It is a critical time for Myanmar, which had been ruled by military dictatorship from 1962 to 2011, and with former military leaders continuing to maintain power in parliament since that time. After a parliamentary election on November 8, the NLD party that supports liberal democratic values won a landslide majority vote and now has the mandate to govern.

The importance of a free media in developing liberal public institutions will make itself very apparent in the near future and the level of press freedom that will actually be allowed is something to monitor. Myanmar currently ranks 144th out of 180 nations on the Reporters Without Borders Press Freedom Index. Harassment and imprisonment of journalists was widespread in Myanmar as recently as 2014.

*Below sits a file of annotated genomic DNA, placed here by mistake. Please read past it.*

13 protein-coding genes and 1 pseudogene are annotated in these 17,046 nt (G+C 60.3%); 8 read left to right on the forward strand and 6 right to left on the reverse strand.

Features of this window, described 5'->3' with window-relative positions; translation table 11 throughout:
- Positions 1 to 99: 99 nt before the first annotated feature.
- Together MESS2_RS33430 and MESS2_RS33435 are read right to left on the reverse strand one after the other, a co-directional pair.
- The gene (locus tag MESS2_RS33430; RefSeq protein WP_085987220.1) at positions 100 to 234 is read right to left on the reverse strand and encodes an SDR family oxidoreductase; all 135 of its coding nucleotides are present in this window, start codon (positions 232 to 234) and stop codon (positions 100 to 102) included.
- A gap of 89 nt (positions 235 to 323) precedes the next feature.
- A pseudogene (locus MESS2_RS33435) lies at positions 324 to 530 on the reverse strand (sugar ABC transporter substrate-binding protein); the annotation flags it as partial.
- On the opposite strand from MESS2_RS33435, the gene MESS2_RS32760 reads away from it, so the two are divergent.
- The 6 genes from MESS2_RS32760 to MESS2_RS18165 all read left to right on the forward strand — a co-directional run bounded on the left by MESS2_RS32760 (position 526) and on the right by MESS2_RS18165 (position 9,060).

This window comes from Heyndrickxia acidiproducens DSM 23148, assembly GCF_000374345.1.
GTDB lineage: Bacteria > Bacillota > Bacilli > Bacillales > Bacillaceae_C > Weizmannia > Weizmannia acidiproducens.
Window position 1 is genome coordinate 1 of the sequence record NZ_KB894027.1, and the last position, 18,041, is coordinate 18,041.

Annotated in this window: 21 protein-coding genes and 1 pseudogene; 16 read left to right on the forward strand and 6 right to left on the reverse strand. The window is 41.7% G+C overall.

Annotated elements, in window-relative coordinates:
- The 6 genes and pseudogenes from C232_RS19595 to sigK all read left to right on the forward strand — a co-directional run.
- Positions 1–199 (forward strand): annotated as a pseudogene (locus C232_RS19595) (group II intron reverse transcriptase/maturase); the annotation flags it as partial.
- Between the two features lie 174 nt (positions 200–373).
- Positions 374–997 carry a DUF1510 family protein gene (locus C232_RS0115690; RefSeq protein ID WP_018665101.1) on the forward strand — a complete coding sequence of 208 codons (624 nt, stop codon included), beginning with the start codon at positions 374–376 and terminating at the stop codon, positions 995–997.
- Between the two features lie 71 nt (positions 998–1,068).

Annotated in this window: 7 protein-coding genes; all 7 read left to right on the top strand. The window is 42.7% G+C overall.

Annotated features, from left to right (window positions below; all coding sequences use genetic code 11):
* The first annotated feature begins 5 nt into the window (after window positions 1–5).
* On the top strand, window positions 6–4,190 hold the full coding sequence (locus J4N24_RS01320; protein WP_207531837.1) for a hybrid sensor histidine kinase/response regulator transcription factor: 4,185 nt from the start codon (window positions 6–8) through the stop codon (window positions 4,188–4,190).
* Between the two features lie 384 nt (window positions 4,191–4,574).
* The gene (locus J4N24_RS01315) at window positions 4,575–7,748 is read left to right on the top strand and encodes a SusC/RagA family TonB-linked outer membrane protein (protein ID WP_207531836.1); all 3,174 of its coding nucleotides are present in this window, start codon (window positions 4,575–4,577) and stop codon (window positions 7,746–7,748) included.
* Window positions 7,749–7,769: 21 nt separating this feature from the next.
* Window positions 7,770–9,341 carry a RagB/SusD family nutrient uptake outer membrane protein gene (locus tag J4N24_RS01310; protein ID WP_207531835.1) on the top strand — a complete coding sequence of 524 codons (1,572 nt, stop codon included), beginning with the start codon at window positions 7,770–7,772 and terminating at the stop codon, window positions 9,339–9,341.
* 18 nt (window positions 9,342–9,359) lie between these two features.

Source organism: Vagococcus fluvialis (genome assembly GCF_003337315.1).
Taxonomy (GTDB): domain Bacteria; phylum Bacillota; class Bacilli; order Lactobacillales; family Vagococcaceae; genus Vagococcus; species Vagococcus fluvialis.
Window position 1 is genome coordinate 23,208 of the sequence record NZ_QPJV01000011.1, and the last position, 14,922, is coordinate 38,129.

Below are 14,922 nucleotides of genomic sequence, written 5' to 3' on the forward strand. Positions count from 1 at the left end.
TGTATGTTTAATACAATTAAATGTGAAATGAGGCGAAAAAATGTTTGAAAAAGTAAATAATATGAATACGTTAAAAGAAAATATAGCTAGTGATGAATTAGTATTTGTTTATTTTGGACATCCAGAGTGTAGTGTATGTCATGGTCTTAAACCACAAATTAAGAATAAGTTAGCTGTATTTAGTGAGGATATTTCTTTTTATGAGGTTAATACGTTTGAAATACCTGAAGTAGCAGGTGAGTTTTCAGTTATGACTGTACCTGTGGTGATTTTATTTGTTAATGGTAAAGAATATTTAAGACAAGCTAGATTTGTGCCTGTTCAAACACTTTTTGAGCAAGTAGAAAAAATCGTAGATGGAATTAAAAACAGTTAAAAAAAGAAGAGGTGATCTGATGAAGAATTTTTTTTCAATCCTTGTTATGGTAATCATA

This is why institutions like DW Akademie can make a huge difference. As Germany’s largest media development organization, it has been deeply engaged in media development in Myanmar since 2012. With the changes in the past year, DW Akademie’s activites in Myanmar have been greatly expanded. In October 2015, DW Akademie worked in cooperation with the United Nations Development Programme (UNDP) and organized a series of workshops to introduce how community broadcasting works. Myanmar also elected a press council and DW Akademie representatives attended the ceremony. Earlier in 2015, DW Akdemie organized a training program for local journalism teachers that will help support the development of local media and promote a culture of quality media at its roots.